Hawkeye softball's Hoffman getting jump start on college career


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The Iowa softball team is half a game behind Michigan in the Big Ten standings, and the Hawkeyes have three games to try to jump ahead of the Wolverines. Final exams will be over for the athletes and they can focus entirely on softball — and on winning the Big Ten.

But freshman Holly Hoffman has another thing on her mind: prom.

Hoffman graduated from Penn High in Indiana a semester early so she could train and practice with the Hawkeyes this spring. Her high school will still allow her to walk at graduation and go to prom.

"I knew how much I could improve by coming early and working with the coaches before I have to play," Hoffman said. "I like that I know what is expected of me already, [and] that I know this team before my first year of playing."

The freshman health and human physiology major said academics played a significant role in her decision to come to college early. But having the chance to be present for the exciting parts of her senior year and know she wouldn't have to completely miss out on the "high-school experience" also played a role for Iowa's future catcher and infielder.

The experience Hoffman has gained from training with senior catcher Liz Watkins will likely have an effect on her entire career. Watkins is a Hawkeye great, with her 133 career RBIs and 27 home runs and her ability to lead the team from behind the plate. She's teaching it all to Hoffman.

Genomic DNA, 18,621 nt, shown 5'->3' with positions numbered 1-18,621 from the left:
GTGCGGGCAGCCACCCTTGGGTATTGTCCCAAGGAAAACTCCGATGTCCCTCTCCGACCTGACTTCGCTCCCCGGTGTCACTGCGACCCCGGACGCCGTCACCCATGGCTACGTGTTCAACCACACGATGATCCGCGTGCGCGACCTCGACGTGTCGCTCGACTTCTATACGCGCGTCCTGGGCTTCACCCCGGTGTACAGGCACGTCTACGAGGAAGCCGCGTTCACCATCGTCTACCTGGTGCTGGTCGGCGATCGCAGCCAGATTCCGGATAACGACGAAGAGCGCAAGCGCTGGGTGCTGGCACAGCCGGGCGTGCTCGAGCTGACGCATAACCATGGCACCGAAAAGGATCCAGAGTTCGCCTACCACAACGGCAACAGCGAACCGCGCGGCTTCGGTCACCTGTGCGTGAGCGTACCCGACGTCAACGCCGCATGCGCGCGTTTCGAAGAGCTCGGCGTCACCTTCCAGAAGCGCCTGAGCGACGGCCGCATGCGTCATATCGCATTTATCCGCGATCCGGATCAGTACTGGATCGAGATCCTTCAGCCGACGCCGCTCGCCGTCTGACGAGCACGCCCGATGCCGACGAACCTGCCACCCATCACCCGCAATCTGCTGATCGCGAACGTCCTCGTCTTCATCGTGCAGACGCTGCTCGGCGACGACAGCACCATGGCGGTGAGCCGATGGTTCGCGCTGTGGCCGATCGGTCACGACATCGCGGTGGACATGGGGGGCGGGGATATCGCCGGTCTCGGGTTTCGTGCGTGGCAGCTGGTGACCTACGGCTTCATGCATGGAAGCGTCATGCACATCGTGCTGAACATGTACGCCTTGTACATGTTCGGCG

"Holly is like my little sister," Watkins said. "She's my little sister's age, and she's out here playing on the same field as I am. It has been so beneficial for her to come out here early — I've seen firsthand how much she has improved. I kind of wish I would have done it, just to play under the older catchers."

Head coach Marla Looper said she's excited her young player has the chance to watch this year's senior class before Watkins and Katie Keim are gone from the program in the fall.

Softball is a game of strategy and experience just as much as it is a game of physicality and skill, she said. Because Hoffman is watching the team play for a season before having to pick up a bat or glove herself, she's getting a jump-start on the rest of the class of 2016 by learning Hawkeye softball from the sidelines.

"She's observing, she's learning, she's asking questions," Looper said. "She's improving every day just from being here … It's hard to sit on the sidelines and just watch, but she's coming with a good mindset that she's here to study, to take some notes and put them her mental notebook for next year."

Watkins is 22 years old; Hoffman recently turned 18. But Looper said the youngster hasn't struggled at all to fit into the program.

"Every once in a while, she'll say something that reminds us that she's still a senior in high school. We joke about that," Looper said. "But she fits in perfectly with what we've got here. Just like people's little sisters, they pick on her, and she picks back. She connects from seniors down to current freshmen."

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